In designing our microfluidic system, we were able to meet most of these criteria as the rigor of our assay and machine learning system had already been validated. The one factor that we were unable to meet was equipment-free as the methodology and the amplification strategies that we wanted to use required standard laboratory equipment. One of our goals going forward will be to further miniaturize our technology and meet this requirement.

How do we ensure the safety of our system? Are there any other ethical considerations?

Paramount to the success of any clinical test is its diagnostic accuracy and its safety. No clinician will endorse a test that has potential harm, and no patient will want to try such a test. When we also considered the fact that there was a general stigma around GMOs, a faster timeline for wide scale implementation would be possible if we used a cell-free system. Some of the inherent advantages of a cell-free system are that the protein production can be optimized more easily, and it is also easier to control.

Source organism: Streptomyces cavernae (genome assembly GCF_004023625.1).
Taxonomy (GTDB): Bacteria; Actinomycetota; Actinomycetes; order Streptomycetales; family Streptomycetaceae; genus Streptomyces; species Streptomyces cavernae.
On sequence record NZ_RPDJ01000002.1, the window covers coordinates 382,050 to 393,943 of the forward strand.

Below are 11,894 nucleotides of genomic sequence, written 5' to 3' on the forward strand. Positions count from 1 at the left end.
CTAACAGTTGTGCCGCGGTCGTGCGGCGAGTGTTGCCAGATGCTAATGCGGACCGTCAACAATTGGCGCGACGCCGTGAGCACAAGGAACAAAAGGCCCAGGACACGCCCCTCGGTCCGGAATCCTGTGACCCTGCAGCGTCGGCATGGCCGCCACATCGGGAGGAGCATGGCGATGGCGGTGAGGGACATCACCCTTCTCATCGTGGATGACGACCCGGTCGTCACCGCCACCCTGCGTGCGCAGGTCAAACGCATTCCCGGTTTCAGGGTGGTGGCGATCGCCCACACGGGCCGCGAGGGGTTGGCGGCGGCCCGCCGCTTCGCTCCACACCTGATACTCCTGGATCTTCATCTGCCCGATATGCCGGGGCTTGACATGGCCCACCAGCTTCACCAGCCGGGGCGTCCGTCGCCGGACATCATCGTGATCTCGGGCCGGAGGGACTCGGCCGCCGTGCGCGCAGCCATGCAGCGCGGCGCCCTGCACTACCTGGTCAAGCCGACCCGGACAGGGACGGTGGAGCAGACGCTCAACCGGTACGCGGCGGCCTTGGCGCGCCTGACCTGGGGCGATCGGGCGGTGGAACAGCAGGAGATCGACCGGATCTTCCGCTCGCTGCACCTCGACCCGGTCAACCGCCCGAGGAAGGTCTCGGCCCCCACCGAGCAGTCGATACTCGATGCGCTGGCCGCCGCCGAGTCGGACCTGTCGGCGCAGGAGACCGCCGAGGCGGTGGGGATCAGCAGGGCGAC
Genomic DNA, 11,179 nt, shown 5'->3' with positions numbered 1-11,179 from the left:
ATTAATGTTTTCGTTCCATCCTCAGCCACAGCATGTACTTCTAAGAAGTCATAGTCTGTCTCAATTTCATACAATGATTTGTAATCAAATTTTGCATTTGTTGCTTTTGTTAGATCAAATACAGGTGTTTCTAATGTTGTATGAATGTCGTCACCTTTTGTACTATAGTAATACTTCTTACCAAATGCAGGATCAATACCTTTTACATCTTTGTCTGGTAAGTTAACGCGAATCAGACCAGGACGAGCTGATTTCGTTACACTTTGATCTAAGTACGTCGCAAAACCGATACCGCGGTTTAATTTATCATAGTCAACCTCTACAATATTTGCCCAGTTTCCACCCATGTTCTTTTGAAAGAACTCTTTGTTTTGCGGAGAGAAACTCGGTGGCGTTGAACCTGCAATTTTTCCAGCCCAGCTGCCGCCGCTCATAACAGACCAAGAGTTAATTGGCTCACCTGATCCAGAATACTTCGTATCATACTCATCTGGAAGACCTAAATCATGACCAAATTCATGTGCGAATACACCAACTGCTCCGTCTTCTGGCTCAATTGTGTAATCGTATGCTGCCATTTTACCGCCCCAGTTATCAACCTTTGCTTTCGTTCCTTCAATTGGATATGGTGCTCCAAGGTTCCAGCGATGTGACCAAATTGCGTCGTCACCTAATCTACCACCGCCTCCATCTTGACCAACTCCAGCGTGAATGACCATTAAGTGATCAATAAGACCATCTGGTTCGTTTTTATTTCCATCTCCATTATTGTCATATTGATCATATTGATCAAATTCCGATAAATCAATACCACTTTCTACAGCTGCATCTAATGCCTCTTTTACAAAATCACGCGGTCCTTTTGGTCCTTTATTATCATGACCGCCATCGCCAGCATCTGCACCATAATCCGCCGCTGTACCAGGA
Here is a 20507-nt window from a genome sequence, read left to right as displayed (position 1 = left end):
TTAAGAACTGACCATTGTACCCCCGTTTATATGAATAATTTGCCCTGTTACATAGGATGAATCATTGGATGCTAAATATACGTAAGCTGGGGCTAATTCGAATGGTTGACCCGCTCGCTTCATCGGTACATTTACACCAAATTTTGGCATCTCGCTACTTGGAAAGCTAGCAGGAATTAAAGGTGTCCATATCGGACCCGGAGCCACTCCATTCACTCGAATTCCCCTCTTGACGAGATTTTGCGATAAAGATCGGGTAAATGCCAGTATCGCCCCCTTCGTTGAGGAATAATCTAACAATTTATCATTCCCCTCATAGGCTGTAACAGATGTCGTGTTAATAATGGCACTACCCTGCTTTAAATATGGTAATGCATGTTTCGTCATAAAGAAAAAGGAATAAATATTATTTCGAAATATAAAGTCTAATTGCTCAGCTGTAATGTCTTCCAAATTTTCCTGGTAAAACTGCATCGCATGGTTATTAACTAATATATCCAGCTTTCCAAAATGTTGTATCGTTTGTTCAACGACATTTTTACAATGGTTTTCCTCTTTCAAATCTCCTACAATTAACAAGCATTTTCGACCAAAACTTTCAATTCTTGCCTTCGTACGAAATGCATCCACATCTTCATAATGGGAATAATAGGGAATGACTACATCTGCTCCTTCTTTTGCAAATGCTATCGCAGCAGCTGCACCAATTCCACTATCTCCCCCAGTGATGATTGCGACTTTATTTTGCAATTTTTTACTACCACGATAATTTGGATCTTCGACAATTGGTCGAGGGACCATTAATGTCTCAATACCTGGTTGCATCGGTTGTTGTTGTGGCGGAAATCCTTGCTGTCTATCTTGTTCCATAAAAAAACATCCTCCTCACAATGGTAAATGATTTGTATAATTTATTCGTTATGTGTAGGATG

Another part of our workflow also posed an interesting conundrum. Our team thought there was great promise for the digital health component in our workflow; however, it soon became apparent that data privacy and patient confidentiality is a significant concern in today’s world that hinders early adoption of our workflow. To address these issues, our team did an in-depth analysis of HIPAA regulations and current data standards to make sure that our functional prototype would adhere to these specific standards.